Cyclists are not the enemy. As a rule, they don't hunt down children or the elderly. They aren't a danger to the city's bike path users, and you shouldn't believe the city's media outlets when they paint them as monsters who hunt down pedestrians for sport.
Two recent bike path accidents have demonized cycling in a city already desperately behind the times when it comes to car-less commuting. People have become afraid of cyclists as a result of this unfair witchhunt.
By comparison, commuting by bike is far safer, environmentally sound and healthier than commuting by car. Unfortunately, Calgary and its car culture make it incredibly hard for this trend to spread.
Granted, Calgary has a substantial 550km network of multi-use bike paths throughout the city. But to the 80 per cent of total users who use the paths for commuting and exercise, the trails are functionally retarded.
Most sections of the paths have a posted speed limit of 20 km-h, while some drop down to 10 km-h. These speeds make it inconvenient time-wise for commuters, and next to impossible for anyone but the most unfit to break a sweat. As a result, it's not uncommon to see people blasting down the trails trying to get to work on time, or struggling to improve their maximum heart rate.
People see this and remember hearing about a child and an elderly person getting hit by a cyclist in the same month, and start screaming for heads. Hearing their call, the city is more than happy to answer in the cheapest and easiest way possible--a bike path crackdown using a handful of bylaw officers armed with radar guns.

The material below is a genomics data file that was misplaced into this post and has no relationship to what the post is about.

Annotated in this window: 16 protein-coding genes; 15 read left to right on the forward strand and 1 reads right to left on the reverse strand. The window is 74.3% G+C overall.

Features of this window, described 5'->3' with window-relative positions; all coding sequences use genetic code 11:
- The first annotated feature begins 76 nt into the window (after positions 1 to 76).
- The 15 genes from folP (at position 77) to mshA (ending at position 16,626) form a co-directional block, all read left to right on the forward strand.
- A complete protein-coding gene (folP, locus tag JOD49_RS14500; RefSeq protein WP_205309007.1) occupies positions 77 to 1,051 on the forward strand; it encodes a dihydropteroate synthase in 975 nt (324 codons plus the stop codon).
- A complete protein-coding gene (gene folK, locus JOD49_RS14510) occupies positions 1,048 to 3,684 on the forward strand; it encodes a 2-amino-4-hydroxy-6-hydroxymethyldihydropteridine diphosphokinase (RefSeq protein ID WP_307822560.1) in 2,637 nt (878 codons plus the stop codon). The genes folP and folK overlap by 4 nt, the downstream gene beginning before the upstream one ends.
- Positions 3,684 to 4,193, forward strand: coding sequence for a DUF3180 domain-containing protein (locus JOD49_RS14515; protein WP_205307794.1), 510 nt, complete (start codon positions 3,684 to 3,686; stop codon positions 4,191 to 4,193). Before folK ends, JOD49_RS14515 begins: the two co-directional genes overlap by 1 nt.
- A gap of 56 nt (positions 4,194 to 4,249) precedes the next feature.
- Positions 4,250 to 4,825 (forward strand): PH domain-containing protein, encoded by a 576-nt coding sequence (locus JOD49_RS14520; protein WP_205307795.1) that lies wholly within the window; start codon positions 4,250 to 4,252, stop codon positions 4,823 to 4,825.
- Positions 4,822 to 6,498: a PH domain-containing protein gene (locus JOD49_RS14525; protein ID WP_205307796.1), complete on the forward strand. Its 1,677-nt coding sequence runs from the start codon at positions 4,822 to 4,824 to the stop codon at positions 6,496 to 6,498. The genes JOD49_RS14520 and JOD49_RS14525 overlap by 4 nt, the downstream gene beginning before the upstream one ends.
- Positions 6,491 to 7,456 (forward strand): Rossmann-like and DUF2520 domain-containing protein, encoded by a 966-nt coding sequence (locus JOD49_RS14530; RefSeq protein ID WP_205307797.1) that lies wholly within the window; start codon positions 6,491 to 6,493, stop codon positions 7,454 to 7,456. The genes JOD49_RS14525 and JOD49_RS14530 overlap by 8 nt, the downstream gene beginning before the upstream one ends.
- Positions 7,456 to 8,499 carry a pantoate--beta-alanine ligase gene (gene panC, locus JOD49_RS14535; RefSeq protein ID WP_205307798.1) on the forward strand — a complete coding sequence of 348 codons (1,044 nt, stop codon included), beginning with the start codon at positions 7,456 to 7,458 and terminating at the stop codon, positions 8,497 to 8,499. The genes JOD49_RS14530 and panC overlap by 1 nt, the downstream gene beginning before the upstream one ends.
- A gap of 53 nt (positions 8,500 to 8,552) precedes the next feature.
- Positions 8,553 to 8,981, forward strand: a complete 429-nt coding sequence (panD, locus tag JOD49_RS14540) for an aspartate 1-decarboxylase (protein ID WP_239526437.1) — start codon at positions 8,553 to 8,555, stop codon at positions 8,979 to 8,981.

Instead of taking the easy out, making it hard for people to commute and exercise by attacking pathway speeding, the city should address the real problem: Calgary's lack of bike-friendly infrastructure.
Calgary needs to make paths and roadways where cyclists can travel without fear of getting squashed by cars or bowling over pedestrians. Calgary needs dedicated bike trails separate from pedestrian paths, separate bike lanes on its major roads and dedicated bike streets with road blocks to hinder all but local car traffic. Vancouver has done it, why can't we?
Admittedly, these upgrades wouldn't be cheap, but the benefits of such a move are compelling. If more Calgarians are turned onto bike commuting, downtown congestion would be thinned out, our country-topping parking problem would be relieved, our air quality would improve and the overall health of a population group will skyrocket. The rest of the country has realized this, why can't we?
The next time you hear about an accident on the city's pathways don't be fooled into blaming the high speed of the cyclists. Instead, look towards the low speed of Calgary's progression towards healthy, car-free living.